noting that term sidewalk is meant to apply to areas public uses for travelSummary of this case from Ferreira v. Pringle
While drivers of automobiles are not held to as high a degree of care to anticipate the presence of pedestrians at other places as they are at regular crosswalks, they are not absolved of all duty to anticipate the possible presence of a pedestrian at such a place. The court charged: "It is not anticipated that pedestrians will cross at places other than regular crosswalks. And, naturally, drivers of automobiles are not bound to anticipate that they will cross at places other than regular crosswalks." Held that this was error. As these were the final words of the charge, they completely nullified the implication earlier in it that there was a duty upon the defendant to anticipate the plaintiff's presence, though she was crossing the street at a place other than the regular crosswalk. Such duty to anticipate the presence of the plaintiff as was incumbent upon the defendant under the circumstances was an essential element of the reasonable care required of it and the court's misstatement constituted reversible error.
Argued October 3, 1939
Decided November 8, 1939.
ACTION to recover damages for personal injuries, alleged to have been caused by the negligence of the defendants, brought to the Superior Court in Fairfield County and tried to the jury before O'Sullivan, J.; verdict and judgment for the defendants and appeal by the plaintiff. Error and new trial ordered.
David Goldstein, with whom was Kenneth J. Zarrilli, for the appellant (plaintiff).
George N. Foster, for the appellees (defendants).
In this action for personal injuries sustained by the plaintiff in consequence of the alleged negligent backing against her of the defendant company's automobile, the jury rendered a verdict for the defendants which the court refused to set aside. The plaintiff's appeal from the judgment is confined to claimed errors in the court's charge to the jury.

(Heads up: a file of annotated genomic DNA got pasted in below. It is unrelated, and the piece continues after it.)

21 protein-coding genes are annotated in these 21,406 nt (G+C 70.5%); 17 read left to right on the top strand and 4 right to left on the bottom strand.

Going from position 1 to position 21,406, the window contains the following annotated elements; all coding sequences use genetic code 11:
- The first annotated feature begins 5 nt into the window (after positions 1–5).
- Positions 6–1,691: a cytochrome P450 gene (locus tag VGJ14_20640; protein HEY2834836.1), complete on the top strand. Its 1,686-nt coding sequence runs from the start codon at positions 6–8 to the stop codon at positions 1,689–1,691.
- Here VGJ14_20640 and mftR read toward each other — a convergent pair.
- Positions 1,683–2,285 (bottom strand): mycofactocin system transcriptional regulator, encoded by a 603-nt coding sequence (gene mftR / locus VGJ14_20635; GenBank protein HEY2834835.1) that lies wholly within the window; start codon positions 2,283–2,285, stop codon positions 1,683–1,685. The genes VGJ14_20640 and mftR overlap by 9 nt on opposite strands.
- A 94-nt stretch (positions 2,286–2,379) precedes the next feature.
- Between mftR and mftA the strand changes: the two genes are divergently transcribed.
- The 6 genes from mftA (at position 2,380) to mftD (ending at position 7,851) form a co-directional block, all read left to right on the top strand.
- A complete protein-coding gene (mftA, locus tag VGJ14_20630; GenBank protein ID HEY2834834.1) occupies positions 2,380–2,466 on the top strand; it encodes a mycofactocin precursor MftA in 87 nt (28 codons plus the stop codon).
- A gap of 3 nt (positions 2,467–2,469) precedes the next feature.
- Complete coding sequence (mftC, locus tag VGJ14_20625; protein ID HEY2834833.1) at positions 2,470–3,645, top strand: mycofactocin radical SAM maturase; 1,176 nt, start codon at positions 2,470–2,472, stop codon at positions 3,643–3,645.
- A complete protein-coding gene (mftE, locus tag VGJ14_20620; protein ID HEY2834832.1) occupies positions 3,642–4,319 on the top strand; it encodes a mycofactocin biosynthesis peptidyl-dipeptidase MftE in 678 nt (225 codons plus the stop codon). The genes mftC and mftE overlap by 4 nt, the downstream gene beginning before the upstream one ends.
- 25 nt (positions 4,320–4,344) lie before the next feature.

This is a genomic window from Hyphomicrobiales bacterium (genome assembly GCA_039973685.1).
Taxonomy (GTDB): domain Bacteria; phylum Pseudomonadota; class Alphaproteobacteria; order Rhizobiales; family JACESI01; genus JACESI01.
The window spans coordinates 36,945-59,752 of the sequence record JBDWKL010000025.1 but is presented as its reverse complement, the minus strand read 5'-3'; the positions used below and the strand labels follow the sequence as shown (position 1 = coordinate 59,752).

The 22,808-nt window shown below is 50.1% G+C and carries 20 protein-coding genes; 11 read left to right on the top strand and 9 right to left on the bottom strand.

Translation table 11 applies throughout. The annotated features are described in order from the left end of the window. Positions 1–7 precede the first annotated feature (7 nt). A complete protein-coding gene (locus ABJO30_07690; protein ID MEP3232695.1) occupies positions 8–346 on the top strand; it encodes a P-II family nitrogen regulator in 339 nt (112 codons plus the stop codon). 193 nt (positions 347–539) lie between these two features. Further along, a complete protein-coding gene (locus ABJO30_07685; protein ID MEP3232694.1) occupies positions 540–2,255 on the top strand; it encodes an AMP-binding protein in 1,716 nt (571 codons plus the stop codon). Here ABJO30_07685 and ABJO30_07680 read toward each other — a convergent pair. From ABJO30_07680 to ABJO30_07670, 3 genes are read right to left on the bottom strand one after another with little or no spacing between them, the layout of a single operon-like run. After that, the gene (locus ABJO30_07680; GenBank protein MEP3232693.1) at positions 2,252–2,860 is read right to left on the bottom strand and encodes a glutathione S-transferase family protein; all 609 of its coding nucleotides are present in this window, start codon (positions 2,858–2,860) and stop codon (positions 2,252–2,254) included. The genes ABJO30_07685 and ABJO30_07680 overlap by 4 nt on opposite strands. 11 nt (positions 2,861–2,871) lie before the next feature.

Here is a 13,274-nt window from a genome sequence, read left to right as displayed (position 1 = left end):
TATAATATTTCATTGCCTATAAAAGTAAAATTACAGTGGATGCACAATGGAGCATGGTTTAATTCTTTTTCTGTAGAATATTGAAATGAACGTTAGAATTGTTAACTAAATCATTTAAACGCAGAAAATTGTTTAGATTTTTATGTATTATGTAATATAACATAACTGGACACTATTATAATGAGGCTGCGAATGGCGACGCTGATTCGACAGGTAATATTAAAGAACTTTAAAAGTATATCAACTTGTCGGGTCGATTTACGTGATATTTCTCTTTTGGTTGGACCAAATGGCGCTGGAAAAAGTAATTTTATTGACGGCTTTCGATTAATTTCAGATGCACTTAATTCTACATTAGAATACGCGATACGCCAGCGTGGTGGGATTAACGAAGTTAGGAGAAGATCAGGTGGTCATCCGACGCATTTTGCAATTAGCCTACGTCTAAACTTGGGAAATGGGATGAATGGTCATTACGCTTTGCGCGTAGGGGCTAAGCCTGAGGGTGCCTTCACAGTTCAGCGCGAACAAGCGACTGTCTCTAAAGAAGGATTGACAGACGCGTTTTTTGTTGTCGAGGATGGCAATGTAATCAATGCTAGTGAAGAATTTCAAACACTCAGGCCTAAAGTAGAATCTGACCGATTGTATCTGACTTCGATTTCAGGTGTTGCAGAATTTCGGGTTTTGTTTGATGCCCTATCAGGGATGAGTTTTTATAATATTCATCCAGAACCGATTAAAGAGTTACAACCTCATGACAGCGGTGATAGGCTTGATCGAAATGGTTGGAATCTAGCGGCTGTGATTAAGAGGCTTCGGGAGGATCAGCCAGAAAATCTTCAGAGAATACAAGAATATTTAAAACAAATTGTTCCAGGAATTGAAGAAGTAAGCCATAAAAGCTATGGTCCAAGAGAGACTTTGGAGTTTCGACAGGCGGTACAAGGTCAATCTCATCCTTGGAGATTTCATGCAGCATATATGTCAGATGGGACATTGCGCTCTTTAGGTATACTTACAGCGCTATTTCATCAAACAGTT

On the afternoon of March 21, 1938, the defendant company, referred to below as the defendant, by the other defendant as its agent, drove southerly along Main Street in Bridgeport, and stopped its automobile a short distance north of the intersection of Bank and Main Streets, immediately east of a car also headed south parked along the westerly curb of Main Street. The right door of the defendant's car was opposite the rear bumper of the parked car. Behind this car was room for another car to park. The plaintiff, at a point a few feet back from the defendant's car and some twenty-five feet north of the intersection, stepped off the west curb of Main Street to cross to the east side of the street. The defendant backed its car to park at the curb in the vacant space. As it did so the rear end of the car struck the plaintiff, causing the injuries complained of. The place where the plaintiff was crossing and was hit was not within a regular crosswalk. These facts are undisputed. The plaintiff's claims of proof upon the issue of the defendant's negligence were that it neither blew its horn before proceeding to back the car, nor gave any other signal of its intention to back it, and that while the car was backing its driver was looking toward the front until after the plaintiff was struck. Those of the defendant were that it signalled to a following car its intention to back into the parking space and waited for this car to pass; that the defendant's driver looked back and saw no one to the rear or on the curb; that it backed in slowly parallel to the curb; and that while doing so its driver continued to look alternately to the rear and to the front until he stopped the car suddenly at the sound of the impact.
The question determinative of this appeal is whether in referring to the defendant's duty the court erred in using these words in the charge: "It is not anticipated that pedestrians will cross at places other than regular crosswalks. And, naturally, drivers of automobiles are not bound to anticipate that they will cross at places other than regular crosswalks." The defendant's twofold answer to the plaintiff's claim that this constituted error, is that this is a correct statement of the law, and that even if it is not, when read in connection with the rest of the charge it does not amount to reversible error.